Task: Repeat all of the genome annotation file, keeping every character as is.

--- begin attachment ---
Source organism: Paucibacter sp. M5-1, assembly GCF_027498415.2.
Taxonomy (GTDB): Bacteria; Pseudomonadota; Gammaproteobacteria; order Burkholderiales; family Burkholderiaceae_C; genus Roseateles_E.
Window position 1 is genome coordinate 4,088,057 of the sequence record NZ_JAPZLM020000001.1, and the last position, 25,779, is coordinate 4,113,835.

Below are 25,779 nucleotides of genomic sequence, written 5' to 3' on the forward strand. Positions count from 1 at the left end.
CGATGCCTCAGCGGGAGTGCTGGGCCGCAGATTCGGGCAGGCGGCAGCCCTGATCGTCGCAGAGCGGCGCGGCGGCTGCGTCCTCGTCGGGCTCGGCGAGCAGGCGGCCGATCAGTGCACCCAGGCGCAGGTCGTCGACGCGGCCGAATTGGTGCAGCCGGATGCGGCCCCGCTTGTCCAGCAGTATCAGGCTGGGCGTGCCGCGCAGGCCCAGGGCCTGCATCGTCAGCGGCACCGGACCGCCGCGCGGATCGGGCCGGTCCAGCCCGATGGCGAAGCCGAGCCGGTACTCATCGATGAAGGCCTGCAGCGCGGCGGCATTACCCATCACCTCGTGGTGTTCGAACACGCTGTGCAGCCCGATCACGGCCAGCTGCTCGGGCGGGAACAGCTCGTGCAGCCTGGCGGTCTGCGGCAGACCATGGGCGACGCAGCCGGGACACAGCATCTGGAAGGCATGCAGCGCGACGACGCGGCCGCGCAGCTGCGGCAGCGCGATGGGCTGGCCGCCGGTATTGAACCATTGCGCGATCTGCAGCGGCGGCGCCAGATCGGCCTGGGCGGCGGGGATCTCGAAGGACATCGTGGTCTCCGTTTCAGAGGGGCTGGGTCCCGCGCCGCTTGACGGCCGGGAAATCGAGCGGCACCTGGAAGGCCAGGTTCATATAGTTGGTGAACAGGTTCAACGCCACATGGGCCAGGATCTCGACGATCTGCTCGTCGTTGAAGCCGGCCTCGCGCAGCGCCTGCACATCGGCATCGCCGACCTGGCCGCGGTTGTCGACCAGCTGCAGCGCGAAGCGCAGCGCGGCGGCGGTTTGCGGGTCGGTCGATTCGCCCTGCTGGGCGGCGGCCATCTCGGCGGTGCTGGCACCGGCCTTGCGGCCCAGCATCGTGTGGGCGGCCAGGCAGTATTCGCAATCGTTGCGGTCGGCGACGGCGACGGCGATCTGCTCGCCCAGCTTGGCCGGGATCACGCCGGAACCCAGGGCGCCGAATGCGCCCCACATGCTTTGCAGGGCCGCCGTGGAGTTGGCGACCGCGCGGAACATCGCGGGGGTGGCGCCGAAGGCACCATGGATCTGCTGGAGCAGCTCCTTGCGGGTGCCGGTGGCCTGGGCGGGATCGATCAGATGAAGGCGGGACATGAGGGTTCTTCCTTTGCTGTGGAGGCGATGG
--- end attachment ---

Source organism: Paucibacter sp. M5-1, assembly GCF_027498415.2.
Taxonomy (GTDB): Bacteria; Pseudomonadota; Gammaproteobacteria; order Burkholderiales; family Burkholderiaceae_C; genus Roseateles_E.
Window position 1 is genome coordinate 4,088,057 of the sequence record NZ_JAPZLM020000001.1, and the last position, 25,779, is coordinate 4,113,835.

Below are 25,779 nucleotides of genomic sequence, written 5' to 3' on the forward strand. Positions count from 1 at the left end.
CGATGCCTCAGCGGGAGTGCTGGGCCGCAGATTCGGGCAGGCGGCAGCCCTGATCGTCGCAGAGCGGCGCGGCGGCTGCGTCCTCGTCGGGCTCGGCGAGCAGGCGGCCGATCAGTGCACCCAGGCGCAGGTCGTCGACGCGGCCGAATTGGTGCAGCCGGATGCGGCCCCGCTTGTCCAGCAGTATCAGGCTGGGCGTGCCGCGCAGGCCCAGGGCCTGCATCGTCAGCGGCACCGGACCGCCGCGCGGATCGGGCCGGTCCAGCCCGATGGCGAAGCCGAGCCGGTACTCATCGATGAAGGCCTGCAGCGCGGCGGCATTACCCATCACCTCGTGGTGTTCGAACACGCTGTGCAGCCCGATCACGGCCAGCTGCTCGGGCGGGAACAGCTCGTGCAGCCTGGCGGTCTGCGGCAGACCATGGGCGACGCAGCCGGGACACAGCATCTGGAAGGCATGCAGCGCGACGACGCGGCCGCGCAGCTGCGGCAGCGCGATGGGCTGGCCGCCGGTATTGAACCATTGCGCGATCTGCAGCGGCGGCGCCAGATCGGCCTGGGCGGCGGGGATCTCGAAGGACATCGTGGTCTCCGTTTCAGAGGGGCTGGGTCCCGCGCCGCTTGACGGCCGGGAAATCGAGCGGCACCTGGAAGGCCAGGTTCATATAGTTGGTGAACAGGTTCAACGCCACATGGGCCAGGATCTCGACGATCTGCTCGTCGTTGAAGCCGGCCTCGCGCAGCGCCTGCACATCGGCATCGCCGACCTGGCCGCGGTTGTCGACCAGCTGCAGCGCGAAGCGCAGCGCGGCGGCGGTTTGCGGGTCGGTCGATTCGCCCTGCTGGGCGGCGGCCATCTCGGCGGTGCTGGCACCGGCCTTGCGGCCCAGCATCGTGTGGGCGGCCAGGCAGTATTCGCAATCGTTGCGGTCGGCGACGGCGACGGCGATCTGCTCGCCCAGCTTGGCCGGGATCACGCCGGAACCCAGGGCGCCGAATGCGCCCCACATGCTTTGCAGGGCCGCCGTGGAGTTGGCGACCGCGCGGAACATCGCGGGGGTGGCGCCGAAGGCACCATGGATCTGCTGGAGCAGCTCCTTGCGGGTGCCGGTGGCCTGGGCGGGATCGATCAGATGAAGGCGGGACATGAGGGTTCTTCCTTTGCTGTGGAGGCGATGG